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Developed public services

 

 

You’ll enjoy a full range of well-developed public services, in some respects world-leading. 

Our education system is world ranked, as are our health and welfare systems (see the separate sections).

Our postal service is world class, our international airline Air New Zealand was voted 2012 Airline of the Year by Air Transport World (and won Best Premium Economy Class Seat at Skytrax 2013) and 88% of us use the Internet, more than in the UK, Germany or USA.

Transport

Getting round New Zealand is easy. For holidays, most people drive. A network of roads covers the whole country, although you may find the roads smaller and more winding than you’re used to. The North and South Islands are linked by the Interislander and Bluebridge ferries, a 2½ hour ferry trip taking in the picturesque Marlborough sounds. 

New Zealand road with no cars

New Zealanders also frequently travel using domestic air transport. Airports make every part of the country accessible, from Kaitaia Airport in the far north to Ryan’s Creek Aerodrome on Stewart Island. One way tickets between the main centres can cost as little as NZ$59.

Public bus services connect most cities and towns and there are some rail services between main centres, which generally provide a great way to see some of New Zealand’s most spectacular scenery.

Day to day commuting is often by car. However increasingly, people cycle or jog to work (many employers offer showers). There are good bus networks in cities and towns, and Auckland and Wellington also have commuter rail. Taxis are available everywhere and in some places so are  ferries, for example from Auckland City to Devonport or Waiheke Island.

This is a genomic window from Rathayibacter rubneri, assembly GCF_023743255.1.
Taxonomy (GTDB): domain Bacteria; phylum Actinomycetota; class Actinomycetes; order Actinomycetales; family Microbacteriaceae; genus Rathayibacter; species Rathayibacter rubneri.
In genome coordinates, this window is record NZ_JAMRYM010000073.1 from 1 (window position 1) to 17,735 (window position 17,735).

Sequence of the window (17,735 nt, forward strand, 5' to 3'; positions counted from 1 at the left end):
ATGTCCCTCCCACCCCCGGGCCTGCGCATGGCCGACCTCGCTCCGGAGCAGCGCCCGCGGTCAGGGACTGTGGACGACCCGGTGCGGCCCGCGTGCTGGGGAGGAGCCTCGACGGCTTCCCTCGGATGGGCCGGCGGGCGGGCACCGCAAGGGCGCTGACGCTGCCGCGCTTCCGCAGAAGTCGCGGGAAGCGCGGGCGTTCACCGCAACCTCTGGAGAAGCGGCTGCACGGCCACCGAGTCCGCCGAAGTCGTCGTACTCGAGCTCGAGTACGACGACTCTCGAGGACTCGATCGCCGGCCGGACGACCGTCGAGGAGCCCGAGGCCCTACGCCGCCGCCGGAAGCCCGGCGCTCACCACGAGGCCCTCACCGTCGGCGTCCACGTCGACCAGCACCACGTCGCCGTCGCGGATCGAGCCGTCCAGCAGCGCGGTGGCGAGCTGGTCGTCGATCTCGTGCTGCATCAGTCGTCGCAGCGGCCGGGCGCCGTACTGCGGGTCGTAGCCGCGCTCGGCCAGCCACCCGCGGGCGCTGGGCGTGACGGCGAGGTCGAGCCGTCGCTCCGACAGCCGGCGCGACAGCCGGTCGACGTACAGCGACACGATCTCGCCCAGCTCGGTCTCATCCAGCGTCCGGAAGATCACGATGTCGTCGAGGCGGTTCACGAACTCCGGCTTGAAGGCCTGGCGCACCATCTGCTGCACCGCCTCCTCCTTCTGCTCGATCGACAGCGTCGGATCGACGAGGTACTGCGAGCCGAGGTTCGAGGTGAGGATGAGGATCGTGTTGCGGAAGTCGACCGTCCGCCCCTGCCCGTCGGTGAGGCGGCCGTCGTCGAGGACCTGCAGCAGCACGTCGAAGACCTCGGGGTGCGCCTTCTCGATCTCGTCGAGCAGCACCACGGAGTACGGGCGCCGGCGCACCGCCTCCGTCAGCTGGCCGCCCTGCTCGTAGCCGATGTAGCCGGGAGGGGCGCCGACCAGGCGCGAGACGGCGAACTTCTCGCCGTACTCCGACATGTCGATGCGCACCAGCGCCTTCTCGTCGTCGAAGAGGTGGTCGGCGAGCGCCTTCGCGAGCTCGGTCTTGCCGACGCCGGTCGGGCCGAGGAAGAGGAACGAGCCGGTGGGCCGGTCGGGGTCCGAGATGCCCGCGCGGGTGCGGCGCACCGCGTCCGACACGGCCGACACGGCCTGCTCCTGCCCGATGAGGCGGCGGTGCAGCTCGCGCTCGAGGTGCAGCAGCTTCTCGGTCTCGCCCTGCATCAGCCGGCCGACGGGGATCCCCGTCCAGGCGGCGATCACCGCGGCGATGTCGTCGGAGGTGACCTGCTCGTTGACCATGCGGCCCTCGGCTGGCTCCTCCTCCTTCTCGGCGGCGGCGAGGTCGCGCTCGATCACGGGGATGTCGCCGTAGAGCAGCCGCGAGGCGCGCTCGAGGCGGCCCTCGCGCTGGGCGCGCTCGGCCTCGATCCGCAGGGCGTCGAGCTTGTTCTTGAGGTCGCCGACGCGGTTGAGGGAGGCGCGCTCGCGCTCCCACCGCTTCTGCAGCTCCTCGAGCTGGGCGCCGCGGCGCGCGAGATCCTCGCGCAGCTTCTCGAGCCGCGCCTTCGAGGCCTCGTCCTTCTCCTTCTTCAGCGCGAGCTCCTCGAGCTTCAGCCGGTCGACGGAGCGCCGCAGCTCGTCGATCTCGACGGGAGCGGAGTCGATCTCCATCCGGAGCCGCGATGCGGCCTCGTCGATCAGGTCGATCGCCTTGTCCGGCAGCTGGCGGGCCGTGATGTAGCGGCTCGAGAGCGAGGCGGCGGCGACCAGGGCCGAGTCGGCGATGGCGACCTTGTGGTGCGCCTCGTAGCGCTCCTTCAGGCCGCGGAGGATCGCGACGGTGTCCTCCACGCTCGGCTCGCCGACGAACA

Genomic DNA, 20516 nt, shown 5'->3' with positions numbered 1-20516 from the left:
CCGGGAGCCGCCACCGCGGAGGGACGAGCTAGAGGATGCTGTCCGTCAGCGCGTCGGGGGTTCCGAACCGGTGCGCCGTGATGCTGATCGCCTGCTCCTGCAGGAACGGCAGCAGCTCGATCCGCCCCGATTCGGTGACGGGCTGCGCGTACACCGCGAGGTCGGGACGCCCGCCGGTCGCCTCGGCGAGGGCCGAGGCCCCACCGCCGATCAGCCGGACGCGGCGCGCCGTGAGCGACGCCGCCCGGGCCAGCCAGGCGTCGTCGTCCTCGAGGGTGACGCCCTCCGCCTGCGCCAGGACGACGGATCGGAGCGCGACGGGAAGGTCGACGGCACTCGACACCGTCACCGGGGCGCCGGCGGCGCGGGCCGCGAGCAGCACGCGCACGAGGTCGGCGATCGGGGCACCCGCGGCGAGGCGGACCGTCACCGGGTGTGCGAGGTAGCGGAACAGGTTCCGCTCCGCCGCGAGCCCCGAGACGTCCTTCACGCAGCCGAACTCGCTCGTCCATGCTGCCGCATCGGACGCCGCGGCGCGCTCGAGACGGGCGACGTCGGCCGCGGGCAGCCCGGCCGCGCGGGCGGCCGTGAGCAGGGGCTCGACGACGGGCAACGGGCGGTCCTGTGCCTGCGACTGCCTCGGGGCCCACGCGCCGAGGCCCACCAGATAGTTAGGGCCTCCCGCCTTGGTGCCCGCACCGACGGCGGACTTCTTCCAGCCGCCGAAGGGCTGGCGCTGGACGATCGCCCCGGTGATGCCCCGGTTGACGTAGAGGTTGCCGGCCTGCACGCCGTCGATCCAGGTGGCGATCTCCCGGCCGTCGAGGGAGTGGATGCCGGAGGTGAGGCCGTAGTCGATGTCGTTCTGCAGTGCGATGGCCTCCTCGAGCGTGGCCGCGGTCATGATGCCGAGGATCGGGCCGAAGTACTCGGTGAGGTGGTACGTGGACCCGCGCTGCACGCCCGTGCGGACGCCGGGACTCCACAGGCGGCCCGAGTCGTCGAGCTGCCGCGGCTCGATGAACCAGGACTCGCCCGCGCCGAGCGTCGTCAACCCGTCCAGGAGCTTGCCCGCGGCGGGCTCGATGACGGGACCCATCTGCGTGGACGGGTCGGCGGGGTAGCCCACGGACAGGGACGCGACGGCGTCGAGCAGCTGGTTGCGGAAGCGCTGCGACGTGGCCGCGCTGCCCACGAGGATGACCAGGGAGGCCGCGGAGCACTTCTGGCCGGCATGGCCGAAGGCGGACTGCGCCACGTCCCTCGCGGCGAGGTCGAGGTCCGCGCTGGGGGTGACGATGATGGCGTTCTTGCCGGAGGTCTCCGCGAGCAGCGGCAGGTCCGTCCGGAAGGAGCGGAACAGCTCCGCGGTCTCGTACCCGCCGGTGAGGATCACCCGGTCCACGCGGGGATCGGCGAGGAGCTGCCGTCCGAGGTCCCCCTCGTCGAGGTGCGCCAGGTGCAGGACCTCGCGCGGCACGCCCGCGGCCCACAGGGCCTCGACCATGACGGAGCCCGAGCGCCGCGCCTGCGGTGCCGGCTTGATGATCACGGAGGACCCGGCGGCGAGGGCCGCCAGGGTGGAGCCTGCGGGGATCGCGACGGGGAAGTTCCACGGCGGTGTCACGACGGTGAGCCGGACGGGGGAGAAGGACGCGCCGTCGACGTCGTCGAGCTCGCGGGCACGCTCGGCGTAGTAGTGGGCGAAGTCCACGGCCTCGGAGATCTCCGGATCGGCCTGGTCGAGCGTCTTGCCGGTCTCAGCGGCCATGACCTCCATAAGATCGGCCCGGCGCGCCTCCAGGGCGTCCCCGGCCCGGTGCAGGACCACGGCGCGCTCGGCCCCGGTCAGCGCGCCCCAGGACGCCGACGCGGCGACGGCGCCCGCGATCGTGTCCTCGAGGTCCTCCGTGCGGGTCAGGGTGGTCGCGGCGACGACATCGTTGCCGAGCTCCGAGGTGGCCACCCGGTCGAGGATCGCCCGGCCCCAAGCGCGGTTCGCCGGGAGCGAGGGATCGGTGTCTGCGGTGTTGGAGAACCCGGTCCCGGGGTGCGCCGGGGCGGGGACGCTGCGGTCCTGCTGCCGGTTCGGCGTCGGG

Banks

The banking system in New Zealand is highly computerised and advanced – in fact, one major bank reported in 2013 that clients were choosing mobile, internet or ATM banking for 90% of their transactions. However, there are still plenty of branches if you prefer the personal touch.

Banks in New Zealand have lots of experience in helping migrants, so you’ll be in good hands when setting up your new accounts. In fact, each of the six major banks in New Zealand have dedicated migrant banking specialists to help you.

Cards are the most common form of payment in New Zealand and ATMs are dotted along most main shopping streets. Figures for 2013 show about 2/3 of total spending in New Zealand was done with cards, twice the international average. 

The five main banks are ANZ, ASB, BNZ, Kiwibank and Westpac, all with excellent connections to overseas banks for international payments.

Taxes

The New Zealand Government department that collects taxes is called Inland Revenue, or IRD. It’s similar to the IRS in the United States or HMRC in the United Kingdom.

The New Zealand tax year generally runs from 1 April to 31 March, and most people pay their taxes as they earn their income under the PAYE (pay-as-you-earn) system.

PAYE means that when you receive pay from your employer, it’s already had tax and ACC levies deducted. (ACC levies help pay for the free treatment you receive if you have an accident).

Everyone who works in New Zealand needs an IRD number, including new migrants. You can download the forms you need online.

The tax rate is a graduated scale rather than a flat rate. For 2012-13 it starts at 10.5% for income up to $14,000, capping at 33% on $70,000 or more. There’s an additional, currently 1.7 cents in the dollar, for ACC - New Zealand’s unique accident compensation scheme.

A Goods and Services Tax (GST) - currently 15% - is applied to almost everything you purchase, other than rent, land and some financial services. It’s usually built into the cost of your purchase.

Read more about taxes in New Zealand at Inland Revenue.

Energy and water

All but the remotest settlements are reticulated for energy and water.

Most homes use electricity for all their energy needs, although piped natural gas is also an option for cooking and water heating in the North Island. In the South Island, bottled LPG is available.

Tap water is safe to drink. In most areas it is fluoridated.

 

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